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Florida Strawberry Festival
Plant City Observer Thursday, Mar. 16, 2017 1 year ago

Behind the Scenes: Meet the photographers of the Florida Strawberry Festival

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Harry Jeffcoat’s mother and Billy Friend’s father were photography rivals. Decades later, their sons have a common focus.
by: Emily Topper Managing Editor

From livestock shows and concerts to eating contests and parades, Harry Jeffcoat and Billy Friend have been capturing every moment of the
Florida Strawberry Festival as a dual effort for the last seven years. 

Jeffcoat became the official festival photographer in 1987. Friend joined forces with him in 2010. And while the two have established a strong camaraderie, a feud preceded them. Jeffcoat’s mother, Gladys, and Friend’s father, Bill, both worked as photographers — but they weren’t on the same team. 

“They liked each other,” Friend said. “But they were vicious competitors.” 

Jeffcoat began helping his mother in 1967. 

“I was still in high school,” Jeffcoat said. “I started coming out on weekends and during parade days. My mother was the first official festival photographer, when Louise Gibbs was the general manager.” 

Harry Jeffcoat and Billy Friend have worked together for the last seven years, but have been covering the festival individually for much longer.

While Friend’s father wasn’t an official festival photographer, he was still allowed to bring his camera to the festival grounds to take photos. Friend began helping his father in 1975. 

Even back then, the men said, their parents were fiercely competitive. 

“They competed,” Friend said. “They wanted to see who could sell the most photos, who could get them out the fastest.” 

One of the festival’s most popular events — the annual Baby Parade — was a top seller for both photographers. Price haggling to attract customers from the other side was a norm. 

The parents were devoted to being the best in town, and were as equally passionate about passing their skills down to their sons. 

“My mother would tell me something once,” Jeffcoat said. “And you’d better remember it.”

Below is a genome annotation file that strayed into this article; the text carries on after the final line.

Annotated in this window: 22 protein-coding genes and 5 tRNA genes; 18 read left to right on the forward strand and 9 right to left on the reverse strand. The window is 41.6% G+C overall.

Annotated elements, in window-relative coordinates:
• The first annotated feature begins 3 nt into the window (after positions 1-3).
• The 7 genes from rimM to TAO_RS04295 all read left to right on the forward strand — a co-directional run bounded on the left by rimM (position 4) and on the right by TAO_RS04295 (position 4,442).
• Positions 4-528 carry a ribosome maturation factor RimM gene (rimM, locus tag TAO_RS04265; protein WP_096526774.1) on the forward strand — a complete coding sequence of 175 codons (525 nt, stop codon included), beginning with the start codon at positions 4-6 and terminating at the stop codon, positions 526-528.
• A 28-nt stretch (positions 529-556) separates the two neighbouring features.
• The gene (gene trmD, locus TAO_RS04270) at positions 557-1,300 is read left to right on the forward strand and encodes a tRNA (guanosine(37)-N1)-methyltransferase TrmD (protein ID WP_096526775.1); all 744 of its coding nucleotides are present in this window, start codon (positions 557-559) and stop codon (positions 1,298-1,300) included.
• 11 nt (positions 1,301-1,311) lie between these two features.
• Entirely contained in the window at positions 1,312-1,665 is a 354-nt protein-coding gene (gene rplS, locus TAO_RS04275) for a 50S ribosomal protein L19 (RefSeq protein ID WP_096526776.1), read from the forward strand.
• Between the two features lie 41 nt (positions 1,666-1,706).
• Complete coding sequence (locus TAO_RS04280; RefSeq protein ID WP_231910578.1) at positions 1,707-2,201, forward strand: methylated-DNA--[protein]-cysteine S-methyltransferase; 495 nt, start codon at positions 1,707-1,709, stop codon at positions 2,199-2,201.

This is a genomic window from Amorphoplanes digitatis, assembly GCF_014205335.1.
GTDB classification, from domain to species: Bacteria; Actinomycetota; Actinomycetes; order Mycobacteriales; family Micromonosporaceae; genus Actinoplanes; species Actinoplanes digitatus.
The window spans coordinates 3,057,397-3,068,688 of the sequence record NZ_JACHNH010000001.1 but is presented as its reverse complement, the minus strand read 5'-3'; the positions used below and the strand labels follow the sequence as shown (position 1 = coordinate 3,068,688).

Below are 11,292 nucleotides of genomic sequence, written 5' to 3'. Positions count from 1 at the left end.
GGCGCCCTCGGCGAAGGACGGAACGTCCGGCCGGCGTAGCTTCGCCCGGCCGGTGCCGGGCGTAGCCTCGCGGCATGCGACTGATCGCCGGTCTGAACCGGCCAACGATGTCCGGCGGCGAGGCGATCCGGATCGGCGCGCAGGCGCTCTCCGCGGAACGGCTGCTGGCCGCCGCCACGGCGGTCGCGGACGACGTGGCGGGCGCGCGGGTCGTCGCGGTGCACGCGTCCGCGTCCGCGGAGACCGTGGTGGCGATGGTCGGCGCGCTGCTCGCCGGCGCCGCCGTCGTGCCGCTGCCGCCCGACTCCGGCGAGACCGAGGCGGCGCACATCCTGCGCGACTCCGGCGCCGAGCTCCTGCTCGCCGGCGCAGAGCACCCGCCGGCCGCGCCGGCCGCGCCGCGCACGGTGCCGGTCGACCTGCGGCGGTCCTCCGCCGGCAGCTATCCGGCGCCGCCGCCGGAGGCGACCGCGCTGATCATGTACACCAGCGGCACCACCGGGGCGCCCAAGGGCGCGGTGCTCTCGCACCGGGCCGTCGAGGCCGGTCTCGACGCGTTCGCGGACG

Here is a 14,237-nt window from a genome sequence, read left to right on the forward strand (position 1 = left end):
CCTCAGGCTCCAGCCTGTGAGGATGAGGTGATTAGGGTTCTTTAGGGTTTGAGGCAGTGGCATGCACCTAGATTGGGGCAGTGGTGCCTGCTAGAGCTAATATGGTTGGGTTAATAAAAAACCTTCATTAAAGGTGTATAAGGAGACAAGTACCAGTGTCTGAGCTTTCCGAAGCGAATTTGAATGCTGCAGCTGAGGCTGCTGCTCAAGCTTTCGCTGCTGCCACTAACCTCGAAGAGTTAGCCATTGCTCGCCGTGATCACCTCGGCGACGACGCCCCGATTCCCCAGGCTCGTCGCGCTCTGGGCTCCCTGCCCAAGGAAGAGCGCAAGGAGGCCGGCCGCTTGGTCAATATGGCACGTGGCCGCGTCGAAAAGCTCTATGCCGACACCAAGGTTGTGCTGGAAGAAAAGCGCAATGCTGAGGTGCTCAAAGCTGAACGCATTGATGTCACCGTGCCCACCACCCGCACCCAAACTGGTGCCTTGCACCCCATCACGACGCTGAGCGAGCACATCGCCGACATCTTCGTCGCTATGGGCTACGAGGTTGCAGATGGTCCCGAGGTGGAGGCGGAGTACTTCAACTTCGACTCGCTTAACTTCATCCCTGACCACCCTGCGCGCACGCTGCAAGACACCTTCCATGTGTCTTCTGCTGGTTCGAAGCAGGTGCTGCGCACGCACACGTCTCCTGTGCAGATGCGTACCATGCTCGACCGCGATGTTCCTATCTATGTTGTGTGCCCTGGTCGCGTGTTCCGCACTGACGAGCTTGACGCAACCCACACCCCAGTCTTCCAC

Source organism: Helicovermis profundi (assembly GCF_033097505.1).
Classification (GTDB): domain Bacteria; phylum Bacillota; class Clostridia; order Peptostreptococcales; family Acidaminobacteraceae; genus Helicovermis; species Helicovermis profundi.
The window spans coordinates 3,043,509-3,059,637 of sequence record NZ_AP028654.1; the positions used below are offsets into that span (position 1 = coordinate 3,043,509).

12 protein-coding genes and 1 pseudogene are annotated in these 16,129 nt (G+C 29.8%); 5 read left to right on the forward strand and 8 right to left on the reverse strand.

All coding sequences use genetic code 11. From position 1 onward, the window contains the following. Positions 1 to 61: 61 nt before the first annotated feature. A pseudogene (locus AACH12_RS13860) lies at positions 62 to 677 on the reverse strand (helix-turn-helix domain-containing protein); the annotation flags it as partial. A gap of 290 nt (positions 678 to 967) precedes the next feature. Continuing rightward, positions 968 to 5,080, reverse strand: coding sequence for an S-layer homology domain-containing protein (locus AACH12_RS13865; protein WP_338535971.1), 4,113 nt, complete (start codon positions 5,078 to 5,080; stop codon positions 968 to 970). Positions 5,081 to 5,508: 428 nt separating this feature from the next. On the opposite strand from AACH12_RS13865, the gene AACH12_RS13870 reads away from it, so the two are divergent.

“My dad would always tell me what I did wrong, and not what I did right,” Friend said. 

Even then, Jeffcoat and Friend were aware of their parents’ feud — but the men never took issue with each other. 

Still, it took time for them to join forces. Jeffcoat began shooting for the festival in 1987 without his mother. 

“I started doing it myself,” he said. “I was archiving for the festival. I didn’t see Billy as a competitor.” 

After Friend’s father died in 1999, Friend wanted to keep his legacy going. The festival grandfathered Friend in under his father. Though he didn’t work for the festival at the time, he was still allowed to take
photos. 

Around 2004, both Friend and Jeffcoat made the jump from film to digital. Soon after, Friend came on board permanently and the festival’s photo website was born. Ordering photos was quicker and easier than ever before. 

Together, the men use the lessons their parents taught them — and the lessons they’ve picked up over the years — to cover every part of the festival. There are currently thousands of photos on the festival’s website, and Jeffcoat and Friend are solely responsible for sorting through their uploads — often taking over 2,000 photos each per day. 

“At some point, I want to stop doing this,” Jeffcoat said. “I want to teach him (Friend) to lead a team to take over.” 

“Without Harry and all the knowledge he has, the festival wouldn’t have the photos they have,” Friend said. “But every year he shows me something different. Harry’s taught me a lot since we started working together and we’ve become really close friends.” 

During the festival, the men often arrive as early as 7 a.m. to upload photos, making trips back to the office during the day to post images online. 

“In the future at some point, he’ll need help,” Jeffcoat said. “It’s bigger than one photographer.” 

“It’s bigger than two photographers,” Friend added. 

Together, the photographers split up the festival’s 11-day workload. Jeffcoat gets sponsor shots and covers parades and headliner shows, including meet and greets with performers. 

“I enjoy doing the shows, I really do,” Jeffcoat said. “I’ve met all the major country stars.” 

Friend covers livestock shows and the crowds, often serving as a backup photographer at the headliner concerts. 

“I like the Queen’s contest, and the livestock,” Friend said. “I’ve always loved that.” 

As Jeffcoat continues to prepare Friend to one day become the lead photographer, the men are already on the lookout for a potential addition to the photography family. 

“Anyone who’s interested,” Jeffcoat said. “Come see Billy.” 

Contact Emily Topper at [email protected].

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